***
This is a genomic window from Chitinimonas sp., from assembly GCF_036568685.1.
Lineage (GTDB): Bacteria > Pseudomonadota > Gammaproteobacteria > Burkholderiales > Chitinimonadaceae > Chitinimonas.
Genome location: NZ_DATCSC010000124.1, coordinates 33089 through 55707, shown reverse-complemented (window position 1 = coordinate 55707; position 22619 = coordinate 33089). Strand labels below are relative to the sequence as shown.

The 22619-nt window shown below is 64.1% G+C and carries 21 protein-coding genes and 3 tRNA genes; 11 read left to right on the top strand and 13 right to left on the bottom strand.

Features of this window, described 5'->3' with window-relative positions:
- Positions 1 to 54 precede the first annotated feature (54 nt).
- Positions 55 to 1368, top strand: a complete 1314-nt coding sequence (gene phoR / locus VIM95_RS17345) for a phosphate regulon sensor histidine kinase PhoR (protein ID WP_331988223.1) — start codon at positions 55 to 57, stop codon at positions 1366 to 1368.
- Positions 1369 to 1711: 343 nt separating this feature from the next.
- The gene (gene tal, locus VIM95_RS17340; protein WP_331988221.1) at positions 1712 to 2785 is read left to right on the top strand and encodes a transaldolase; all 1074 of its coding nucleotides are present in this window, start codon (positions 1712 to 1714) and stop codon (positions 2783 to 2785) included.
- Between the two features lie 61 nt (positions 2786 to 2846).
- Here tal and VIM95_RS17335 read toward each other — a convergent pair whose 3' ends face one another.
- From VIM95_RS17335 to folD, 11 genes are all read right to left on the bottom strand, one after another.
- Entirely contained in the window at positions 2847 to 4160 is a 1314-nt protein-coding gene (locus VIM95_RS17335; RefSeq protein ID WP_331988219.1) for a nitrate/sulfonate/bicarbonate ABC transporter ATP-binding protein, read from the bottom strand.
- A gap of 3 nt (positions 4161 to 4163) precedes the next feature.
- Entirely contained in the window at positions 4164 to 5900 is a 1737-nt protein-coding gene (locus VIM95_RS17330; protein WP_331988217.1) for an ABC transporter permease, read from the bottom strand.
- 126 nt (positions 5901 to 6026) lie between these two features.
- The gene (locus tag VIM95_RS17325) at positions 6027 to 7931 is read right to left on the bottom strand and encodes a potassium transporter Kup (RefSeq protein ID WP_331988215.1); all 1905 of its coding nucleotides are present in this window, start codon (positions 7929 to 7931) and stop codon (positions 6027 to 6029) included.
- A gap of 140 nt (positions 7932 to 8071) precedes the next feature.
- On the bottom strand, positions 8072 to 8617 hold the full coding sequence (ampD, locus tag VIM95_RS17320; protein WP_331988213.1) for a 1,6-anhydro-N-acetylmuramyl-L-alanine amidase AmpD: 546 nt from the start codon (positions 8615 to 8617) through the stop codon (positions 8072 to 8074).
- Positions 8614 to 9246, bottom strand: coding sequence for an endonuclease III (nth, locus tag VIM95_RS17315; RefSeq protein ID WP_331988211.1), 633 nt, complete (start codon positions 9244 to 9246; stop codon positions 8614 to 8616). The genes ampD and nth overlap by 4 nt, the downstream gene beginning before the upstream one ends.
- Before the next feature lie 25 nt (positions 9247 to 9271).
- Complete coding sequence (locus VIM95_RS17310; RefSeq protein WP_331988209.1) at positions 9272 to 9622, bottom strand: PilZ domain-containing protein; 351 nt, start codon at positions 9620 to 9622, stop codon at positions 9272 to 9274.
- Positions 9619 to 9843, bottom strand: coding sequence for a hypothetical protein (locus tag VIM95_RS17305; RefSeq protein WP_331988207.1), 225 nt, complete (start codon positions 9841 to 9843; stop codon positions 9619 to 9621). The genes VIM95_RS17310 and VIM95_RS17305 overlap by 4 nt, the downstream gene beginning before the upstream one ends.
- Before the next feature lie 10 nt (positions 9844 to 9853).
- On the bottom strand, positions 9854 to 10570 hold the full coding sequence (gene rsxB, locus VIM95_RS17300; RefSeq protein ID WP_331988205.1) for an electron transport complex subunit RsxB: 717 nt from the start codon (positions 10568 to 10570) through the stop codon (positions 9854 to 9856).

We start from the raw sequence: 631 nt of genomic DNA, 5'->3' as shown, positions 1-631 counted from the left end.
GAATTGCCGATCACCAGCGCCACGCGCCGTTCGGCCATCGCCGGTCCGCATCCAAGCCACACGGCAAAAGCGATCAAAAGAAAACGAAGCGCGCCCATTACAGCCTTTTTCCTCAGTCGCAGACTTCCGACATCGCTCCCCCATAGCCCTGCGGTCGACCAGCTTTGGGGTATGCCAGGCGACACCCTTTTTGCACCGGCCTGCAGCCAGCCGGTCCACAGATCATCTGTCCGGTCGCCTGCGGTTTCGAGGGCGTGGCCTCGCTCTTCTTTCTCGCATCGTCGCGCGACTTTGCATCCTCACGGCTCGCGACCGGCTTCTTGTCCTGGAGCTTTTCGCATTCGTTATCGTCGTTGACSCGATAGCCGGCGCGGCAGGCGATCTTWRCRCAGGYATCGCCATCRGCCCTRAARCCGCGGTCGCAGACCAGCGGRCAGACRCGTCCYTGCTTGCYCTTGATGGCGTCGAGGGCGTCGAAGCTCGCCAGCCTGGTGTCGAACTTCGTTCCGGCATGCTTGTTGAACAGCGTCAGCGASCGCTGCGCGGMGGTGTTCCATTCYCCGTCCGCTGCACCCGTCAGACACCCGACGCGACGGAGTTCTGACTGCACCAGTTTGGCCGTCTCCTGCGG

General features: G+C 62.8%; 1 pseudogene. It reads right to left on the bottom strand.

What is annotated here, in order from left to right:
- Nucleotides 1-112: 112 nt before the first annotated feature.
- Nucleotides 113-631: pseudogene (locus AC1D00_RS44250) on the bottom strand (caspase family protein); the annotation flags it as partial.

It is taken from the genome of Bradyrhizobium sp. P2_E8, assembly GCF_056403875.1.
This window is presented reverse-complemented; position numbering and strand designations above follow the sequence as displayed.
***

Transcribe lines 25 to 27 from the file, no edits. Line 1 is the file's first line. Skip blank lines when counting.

- On the bottom strand, positions 9854 to 10570 hold the full coding sequence (gene rsxB, locus VIM95_RS17300; RefSeq protein ID WP_331988205.1) for an electron transport complex subunit RsxB: 717 nt from the start codon (positions 10568 to 10570) through the stop codon (positions 9854 to 9856).

We start from the raw sequence: 631 nt of genomic DNA, 5'->3' as shown, positions 1-631 counted from the left end.
GAATTGCCGATCACCAGCGCCACGCGCCGTTCGGCCATCGCCGGTCCGCATCCAAGCCACACGGCAAAAGCGATCAAAAGAAAACGAAGCGCGCCCATTACAGCCTTTTTCCTCAGTCGCAGACTTCCGACATCGCTCCCCCATAGCCCTGCGGTCGACCAGCTTTGGGGTATGCCAGGCGACACCCTTTTTGCACCGGCCTGCAGCCAGCCGGTCCACAGATCATCTGTCCGGTCGCCTGCGGTTTCGAGGGCGTGGCCTCGCTCTTCTTTCTCGCATCGTCGCGCGACTTTGCATCCTCACGGCTCGCGACCGGCTTCTTGTCCTGGAGCTTTTCGCATTCGTTATCGTCGTTGACSCGATAGCCGGCGCGGCAGGCGATCTTWRCRCAGGYATCGCCATCRGCCCTRAARCCGCGGTCGCAGACCAGCGGRCAGACRCGTCCYTGCTTGCYCTTGATGGCGTCGAGGGCGTCGAAGCTCGCCAGCCTGGTGTCGAACTTCGTTCCGGCATGCTTGTTGAACAGCGTCAGCGASCGCTGCGCGGMGGTGTTCCATTCYCCGTCCGCTGCACCCGTCAGACACCCGACGCGACGGAGTTCTGACTGCACCAGTTTGGCCGTCTCCTGCGG